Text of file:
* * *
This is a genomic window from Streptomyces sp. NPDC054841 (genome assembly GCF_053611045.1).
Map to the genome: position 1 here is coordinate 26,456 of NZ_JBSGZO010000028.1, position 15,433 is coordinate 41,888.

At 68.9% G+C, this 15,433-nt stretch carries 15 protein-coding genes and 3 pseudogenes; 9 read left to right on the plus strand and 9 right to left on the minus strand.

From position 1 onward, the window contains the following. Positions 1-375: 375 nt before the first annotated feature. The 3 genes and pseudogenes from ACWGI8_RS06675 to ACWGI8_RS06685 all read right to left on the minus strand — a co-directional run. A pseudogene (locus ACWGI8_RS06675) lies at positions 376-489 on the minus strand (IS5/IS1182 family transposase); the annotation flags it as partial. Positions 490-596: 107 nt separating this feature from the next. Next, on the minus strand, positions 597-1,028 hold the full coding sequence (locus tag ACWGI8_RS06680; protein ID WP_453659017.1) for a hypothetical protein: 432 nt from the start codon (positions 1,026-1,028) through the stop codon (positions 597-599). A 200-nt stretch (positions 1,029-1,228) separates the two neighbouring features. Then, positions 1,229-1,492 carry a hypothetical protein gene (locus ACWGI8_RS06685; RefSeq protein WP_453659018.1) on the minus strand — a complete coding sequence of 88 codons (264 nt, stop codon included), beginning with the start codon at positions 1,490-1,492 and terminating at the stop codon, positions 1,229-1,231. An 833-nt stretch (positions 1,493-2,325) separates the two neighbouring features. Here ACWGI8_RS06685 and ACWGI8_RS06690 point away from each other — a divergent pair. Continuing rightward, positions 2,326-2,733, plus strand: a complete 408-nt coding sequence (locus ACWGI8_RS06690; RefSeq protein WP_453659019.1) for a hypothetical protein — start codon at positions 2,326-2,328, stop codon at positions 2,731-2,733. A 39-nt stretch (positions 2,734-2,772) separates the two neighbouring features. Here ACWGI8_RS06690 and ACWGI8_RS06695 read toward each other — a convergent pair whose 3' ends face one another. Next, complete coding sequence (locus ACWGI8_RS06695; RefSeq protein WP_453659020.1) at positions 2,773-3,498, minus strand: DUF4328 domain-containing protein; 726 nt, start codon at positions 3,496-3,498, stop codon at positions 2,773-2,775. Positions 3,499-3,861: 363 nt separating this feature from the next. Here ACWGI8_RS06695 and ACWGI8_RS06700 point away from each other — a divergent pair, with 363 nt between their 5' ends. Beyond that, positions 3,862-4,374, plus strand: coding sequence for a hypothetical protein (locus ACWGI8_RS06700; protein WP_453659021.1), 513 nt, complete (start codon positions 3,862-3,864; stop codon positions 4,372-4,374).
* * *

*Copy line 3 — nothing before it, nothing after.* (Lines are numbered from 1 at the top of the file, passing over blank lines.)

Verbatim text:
At 68.9% G+C, this 15,433-nt stretch carries 15 protein-coding genes and 3 pseudogenes; 9 read left to right on the plus strand and 9 right to left on the minus strand.